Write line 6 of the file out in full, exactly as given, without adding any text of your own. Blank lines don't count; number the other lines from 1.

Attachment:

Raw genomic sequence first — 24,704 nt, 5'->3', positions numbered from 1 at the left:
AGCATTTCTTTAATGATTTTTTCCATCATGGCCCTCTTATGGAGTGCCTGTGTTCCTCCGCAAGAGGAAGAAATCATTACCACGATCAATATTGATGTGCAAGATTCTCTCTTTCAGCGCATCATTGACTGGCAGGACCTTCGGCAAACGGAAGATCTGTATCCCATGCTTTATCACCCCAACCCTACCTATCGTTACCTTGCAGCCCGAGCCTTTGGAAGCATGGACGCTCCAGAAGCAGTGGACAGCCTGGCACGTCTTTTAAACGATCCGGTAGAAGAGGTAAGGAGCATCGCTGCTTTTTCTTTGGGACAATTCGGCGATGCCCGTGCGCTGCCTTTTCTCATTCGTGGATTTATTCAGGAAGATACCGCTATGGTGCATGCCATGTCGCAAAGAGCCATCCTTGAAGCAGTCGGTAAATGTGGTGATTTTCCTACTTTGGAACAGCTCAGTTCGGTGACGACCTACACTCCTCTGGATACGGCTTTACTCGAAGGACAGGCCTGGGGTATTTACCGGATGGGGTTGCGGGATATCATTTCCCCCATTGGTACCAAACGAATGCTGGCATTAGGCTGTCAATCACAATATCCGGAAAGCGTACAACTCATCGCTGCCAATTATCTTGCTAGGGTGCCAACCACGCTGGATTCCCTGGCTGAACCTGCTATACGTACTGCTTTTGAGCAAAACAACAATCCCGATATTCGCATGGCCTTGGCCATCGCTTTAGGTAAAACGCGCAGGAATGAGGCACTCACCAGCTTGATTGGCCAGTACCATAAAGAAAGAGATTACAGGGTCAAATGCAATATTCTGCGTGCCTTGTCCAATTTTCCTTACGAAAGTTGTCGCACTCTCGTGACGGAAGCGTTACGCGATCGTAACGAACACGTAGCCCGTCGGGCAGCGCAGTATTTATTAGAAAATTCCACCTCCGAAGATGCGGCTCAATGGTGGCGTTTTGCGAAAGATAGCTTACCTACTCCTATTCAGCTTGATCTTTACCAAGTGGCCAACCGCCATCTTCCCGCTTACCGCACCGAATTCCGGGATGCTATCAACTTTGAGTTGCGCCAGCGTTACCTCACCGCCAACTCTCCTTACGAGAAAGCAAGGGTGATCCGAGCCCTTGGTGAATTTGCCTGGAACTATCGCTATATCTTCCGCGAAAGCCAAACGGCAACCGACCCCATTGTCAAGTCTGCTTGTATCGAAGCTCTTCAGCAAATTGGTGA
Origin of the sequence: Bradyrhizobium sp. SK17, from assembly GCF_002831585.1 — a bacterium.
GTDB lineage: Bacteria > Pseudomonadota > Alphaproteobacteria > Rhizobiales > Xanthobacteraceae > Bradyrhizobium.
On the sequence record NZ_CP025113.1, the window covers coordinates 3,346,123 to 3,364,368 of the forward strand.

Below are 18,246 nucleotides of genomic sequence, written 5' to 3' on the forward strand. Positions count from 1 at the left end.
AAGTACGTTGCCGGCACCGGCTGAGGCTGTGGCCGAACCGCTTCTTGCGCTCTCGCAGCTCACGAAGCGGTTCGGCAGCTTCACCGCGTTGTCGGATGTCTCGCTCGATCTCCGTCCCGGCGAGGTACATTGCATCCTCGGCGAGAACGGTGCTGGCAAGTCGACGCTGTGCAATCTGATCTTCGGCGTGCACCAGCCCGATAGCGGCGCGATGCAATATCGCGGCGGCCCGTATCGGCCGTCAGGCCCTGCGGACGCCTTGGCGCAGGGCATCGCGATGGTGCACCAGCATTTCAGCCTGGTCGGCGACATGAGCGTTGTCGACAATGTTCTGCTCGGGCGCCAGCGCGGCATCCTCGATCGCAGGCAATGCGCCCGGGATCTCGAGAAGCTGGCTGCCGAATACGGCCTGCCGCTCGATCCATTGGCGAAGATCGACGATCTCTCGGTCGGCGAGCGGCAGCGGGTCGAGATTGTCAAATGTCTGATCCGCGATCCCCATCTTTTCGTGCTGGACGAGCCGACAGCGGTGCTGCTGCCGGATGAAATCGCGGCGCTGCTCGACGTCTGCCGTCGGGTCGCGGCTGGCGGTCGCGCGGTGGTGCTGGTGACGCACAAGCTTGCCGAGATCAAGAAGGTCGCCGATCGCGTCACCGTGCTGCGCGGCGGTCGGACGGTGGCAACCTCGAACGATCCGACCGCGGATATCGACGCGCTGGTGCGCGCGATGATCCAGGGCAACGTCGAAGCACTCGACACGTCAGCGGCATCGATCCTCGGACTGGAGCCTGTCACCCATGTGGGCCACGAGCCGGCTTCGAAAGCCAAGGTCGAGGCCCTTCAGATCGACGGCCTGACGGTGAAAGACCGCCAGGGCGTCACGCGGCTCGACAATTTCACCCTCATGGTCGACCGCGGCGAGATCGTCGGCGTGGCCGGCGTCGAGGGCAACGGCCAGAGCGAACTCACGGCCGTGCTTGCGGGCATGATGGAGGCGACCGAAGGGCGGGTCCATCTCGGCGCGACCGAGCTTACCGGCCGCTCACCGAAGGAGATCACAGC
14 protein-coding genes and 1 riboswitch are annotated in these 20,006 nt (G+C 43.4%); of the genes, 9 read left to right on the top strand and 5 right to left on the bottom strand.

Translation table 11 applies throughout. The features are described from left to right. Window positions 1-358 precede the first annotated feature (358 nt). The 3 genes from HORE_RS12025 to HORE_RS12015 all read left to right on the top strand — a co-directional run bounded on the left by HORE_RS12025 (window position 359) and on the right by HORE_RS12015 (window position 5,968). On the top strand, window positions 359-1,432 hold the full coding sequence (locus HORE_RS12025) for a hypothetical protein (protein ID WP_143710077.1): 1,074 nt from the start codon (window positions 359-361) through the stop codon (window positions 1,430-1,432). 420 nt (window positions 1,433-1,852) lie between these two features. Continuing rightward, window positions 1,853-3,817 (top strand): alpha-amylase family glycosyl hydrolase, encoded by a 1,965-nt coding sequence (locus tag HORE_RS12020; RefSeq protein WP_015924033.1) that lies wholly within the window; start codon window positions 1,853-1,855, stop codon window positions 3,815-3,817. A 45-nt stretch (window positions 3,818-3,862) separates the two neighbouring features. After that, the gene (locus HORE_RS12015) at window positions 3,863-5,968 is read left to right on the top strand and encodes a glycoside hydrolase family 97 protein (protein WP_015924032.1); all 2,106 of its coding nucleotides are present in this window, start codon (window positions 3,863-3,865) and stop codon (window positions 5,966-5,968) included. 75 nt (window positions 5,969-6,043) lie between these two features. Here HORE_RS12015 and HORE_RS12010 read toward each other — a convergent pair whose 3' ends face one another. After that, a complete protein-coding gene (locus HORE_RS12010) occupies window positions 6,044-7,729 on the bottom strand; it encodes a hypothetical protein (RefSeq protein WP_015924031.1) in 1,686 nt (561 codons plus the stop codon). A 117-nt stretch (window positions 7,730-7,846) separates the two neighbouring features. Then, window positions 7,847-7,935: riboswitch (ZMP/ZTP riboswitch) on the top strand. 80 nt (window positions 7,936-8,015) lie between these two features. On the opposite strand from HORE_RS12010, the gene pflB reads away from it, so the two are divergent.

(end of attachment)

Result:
Below are 18,246 nucleotides of genomic sequence, written 5' to 3' on the forward strand. Positions count from 1 at the left end.